Defending against the campaign funds charges, Sun-Diamond argued that Douglas defrauded and deceived it, and that in consequence respondeat superior liability should not attach. (25) Although the Court of Appeals observed, "Sun-Diamond does look more like a victim than a perpetrator" on those charges, it upheld the convictions. (26) It reasoned that a jury could conclude that Douglas "was acting ... with an intent (however befuddled) to further the interests of his employer" by currying favor with Secretary Espy. (27)

    For a corporation victimized by an employee's deceit, the Court of Appeals concluded that federal law provided no protection, and "the only thing that keeps deceived corporations from being indicted for the acts of their employee-deceivers is not some fixed rule of law or logic but simply the sound exercise of prosecutorial discretion." (28)


    In the late 1970's the DOJ issued policies to guide its lawyers in the general exercise of prosecutorial discretion. (29) In 1999, the first of a series of corporate policy guidelines was issued by then-Deputy Attorney General Eric H. Holder, Jr. (30) His policy statement has been refined and revised repeatedly since 1999, each iteration commonly referred to by the name of the Deputy Attorney General who signed it. (31) The current policy statement appears in the U.S. Attorneys' Manual, [section] 9-28.000 (2008), as "Principles of Federal Prosecution of Business Organizations" ("the Principles"). (32) Parts of the DOJ's policy were criticized by former senior members of the DOJ, (33) the Bar, (34) courts, (35) and the business community. (36) The 2008 Filip Memorandum (37) ameliorated some of that criticism, (38) but not all. (39)

    The Principles have been supplemented by DOJ policy on the use of monitors in deferred prosecution and non-prosecution agreements. (40) Such agreements and the use of monitors to implement them have also been a source of criticism, (41) and subsequent amendment. (42)

    Most recently, the DOJ and the Securities and Exchange Commission published "A Resource Guide to the U.S. Foreign Corrupt Practices Act," (43) which may be viewed as an amplification or explication of policies included in the Principles.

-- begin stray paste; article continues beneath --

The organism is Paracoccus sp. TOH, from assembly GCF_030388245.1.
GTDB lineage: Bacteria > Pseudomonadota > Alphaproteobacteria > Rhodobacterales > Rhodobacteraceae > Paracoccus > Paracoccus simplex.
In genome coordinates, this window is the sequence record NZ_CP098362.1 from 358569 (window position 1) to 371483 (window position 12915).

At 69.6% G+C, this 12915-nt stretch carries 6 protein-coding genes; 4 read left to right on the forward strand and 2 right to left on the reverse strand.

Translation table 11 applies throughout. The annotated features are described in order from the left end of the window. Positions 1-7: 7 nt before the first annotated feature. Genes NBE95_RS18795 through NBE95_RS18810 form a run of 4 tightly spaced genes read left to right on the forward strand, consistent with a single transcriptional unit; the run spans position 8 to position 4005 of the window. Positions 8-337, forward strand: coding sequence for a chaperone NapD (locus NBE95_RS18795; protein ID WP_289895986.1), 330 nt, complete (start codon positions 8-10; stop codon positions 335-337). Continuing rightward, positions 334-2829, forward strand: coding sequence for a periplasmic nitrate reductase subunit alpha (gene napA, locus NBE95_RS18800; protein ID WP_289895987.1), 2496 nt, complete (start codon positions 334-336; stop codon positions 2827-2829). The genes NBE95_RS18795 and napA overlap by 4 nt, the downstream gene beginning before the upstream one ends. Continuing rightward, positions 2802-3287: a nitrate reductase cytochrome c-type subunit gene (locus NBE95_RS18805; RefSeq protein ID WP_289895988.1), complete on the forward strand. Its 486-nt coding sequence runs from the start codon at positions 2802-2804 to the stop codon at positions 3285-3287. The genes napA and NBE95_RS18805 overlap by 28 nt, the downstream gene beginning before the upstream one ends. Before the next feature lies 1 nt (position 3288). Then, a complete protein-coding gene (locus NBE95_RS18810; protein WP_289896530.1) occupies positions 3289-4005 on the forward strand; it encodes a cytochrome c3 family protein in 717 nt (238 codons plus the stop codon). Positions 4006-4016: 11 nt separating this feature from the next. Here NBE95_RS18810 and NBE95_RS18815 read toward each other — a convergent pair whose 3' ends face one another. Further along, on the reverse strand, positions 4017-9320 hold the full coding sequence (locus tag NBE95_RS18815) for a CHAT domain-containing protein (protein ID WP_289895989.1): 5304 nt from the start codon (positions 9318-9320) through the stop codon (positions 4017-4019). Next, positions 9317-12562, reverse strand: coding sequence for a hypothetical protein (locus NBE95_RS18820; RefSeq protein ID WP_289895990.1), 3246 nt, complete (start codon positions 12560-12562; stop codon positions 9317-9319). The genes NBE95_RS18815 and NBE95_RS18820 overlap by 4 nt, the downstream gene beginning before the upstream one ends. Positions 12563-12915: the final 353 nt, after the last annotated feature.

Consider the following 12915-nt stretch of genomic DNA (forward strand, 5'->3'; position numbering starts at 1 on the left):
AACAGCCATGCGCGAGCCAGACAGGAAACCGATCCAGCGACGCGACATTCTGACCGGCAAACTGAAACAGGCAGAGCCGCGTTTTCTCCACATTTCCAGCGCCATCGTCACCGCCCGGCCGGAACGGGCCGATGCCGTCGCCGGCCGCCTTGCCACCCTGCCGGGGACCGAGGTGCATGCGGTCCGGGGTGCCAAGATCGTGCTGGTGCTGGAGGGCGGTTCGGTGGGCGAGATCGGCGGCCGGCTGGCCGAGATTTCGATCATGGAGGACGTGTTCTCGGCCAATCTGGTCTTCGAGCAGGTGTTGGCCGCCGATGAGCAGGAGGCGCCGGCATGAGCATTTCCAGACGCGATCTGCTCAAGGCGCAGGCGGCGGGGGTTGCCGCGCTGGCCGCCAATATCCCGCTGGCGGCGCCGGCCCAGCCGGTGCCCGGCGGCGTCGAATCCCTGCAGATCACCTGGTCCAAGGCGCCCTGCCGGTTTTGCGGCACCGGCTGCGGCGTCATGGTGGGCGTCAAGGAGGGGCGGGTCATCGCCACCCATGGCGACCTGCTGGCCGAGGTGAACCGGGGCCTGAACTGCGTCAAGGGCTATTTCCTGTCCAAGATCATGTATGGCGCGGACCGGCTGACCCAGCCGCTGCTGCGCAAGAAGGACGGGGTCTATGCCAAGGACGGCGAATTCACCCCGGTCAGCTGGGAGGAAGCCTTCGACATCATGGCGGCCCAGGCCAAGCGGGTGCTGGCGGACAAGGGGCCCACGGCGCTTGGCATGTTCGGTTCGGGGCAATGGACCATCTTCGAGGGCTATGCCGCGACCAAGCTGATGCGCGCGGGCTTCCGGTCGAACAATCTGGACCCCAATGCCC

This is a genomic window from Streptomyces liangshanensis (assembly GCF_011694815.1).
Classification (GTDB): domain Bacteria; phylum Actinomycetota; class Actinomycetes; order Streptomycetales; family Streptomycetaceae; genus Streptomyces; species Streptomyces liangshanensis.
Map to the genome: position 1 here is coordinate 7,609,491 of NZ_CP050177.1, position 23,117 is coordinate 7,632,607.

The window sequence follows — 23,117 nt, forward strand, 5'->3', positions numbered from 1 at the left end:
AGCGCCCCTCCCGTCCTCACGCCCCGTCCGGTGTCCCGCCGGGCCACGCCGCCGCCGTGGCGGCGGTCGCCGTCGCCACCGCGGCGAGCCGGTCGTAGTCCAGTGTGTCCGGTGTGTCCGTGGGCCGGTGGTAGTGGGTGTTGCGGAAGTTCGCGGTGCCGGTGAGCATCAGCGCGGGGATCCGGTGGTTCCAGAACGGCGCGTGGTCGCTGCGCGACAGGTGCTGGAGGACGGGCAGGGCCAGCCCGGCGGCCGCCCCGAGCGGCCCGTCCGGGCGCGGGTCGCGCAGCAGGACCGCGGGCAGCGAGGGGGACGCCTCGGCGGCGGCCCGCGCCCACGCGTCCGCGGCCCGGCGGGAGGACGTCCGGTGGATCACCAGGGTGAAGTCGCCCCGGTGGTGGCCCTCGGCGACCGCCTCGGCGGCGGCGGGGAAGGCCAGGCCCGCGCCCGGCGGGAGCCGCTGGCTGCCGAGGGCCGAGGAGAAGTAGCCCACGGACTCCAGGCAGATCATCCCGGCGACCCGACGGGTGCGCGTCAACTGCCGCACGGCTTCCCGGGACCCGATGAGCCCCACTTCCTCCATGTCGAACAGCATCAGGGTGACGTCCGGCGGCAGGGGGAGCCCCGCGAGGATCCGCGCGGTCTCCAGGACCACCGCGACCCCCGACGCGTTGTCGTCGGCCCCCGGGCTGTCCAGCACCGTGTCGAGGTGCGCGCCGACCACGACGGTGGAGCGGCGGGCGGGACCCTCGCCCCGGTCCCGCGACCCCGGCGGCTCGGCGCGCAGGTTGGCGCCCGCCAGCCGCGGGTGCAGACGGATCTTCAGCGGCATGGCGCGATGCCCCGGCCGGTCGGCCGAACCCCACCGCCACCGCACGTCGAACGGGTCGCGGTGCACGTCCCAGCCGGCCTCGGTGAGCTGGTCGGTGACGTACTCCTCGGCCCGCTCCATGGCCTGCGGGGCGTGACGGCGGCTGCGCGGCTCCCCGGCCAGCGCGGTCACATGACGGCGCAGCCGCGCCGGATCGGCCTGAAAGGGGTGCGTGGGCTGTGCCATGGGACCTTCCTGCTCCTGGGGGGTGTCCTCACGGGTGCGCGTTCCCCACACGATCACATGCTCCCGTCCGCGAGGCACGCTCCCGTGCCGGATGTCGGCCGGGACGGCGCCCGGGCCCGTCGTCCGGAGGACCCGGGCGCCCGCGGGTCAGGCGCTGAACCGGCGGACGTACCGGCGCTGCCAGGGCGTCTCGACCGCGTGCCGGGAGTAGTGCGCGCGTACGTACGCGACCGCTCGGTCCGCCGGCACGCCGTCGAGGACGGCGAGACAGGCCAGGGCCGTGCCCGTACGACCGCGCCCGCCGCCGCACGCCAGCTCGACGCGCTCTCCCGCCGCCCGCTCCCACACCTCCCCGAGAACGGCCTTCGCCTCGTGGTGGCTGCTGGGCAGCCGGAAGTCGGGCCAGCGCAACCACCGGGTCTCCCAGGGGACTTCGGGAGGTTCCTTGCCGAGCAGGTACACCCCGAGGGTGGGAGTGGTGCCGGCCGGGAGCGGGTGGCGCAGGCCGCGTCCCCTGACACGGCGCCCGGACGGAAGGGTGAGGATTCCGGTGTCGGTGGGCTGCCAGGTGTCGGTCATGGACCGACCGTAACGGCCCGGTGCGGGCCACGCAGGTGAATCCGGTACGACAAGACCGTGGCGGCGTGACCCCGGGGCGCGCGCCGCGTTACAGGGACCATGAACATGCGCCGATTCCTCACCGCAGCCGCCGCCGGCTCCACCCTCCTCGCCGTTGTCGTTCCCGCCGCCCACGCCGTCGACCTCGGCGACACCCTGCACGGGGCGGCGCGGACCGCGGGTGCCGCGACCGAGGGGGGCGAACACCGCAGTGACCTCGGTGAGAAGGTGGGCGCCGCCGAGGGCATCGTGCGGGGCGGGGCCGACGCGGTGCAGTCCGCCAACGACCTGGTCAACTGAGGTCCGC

In addition, some DOJ agencies have separate policies guiding their attorneys' discretionary decisions. For example, the Antitrust Division has a "Corporate Leniency Policy." (44) In some ways it is more detailed and rigid than the Principles.

    For example, it states a "first in-first out" rule, not found in the Principles: "[t]he Division grants only one corporate leniency per conspiracy, and in applying for leniency, the company is in a race with its co-conspirators and possibly its own employees who may also be preparing to apply for individual leniency." (45) In contrast, the Principles do not limit the number of organizations to which leniency may be extended, and requires only "the corporation's timely and voluntary disclosure of wrongdoing." (46)

    Finally, government agencies other than the DOJ have their own voluntary disclosure and leniency programs, which may or may not be approved by the DOJ. For example, the Tax Division of the DOJ worked in concert with the Internal Revenue Service to establish a voluntary disclosure program for taxpayers who failed to report offshore bank accounts and avoided the consequences which otherwise might have attached. (47)

    In contrast, the...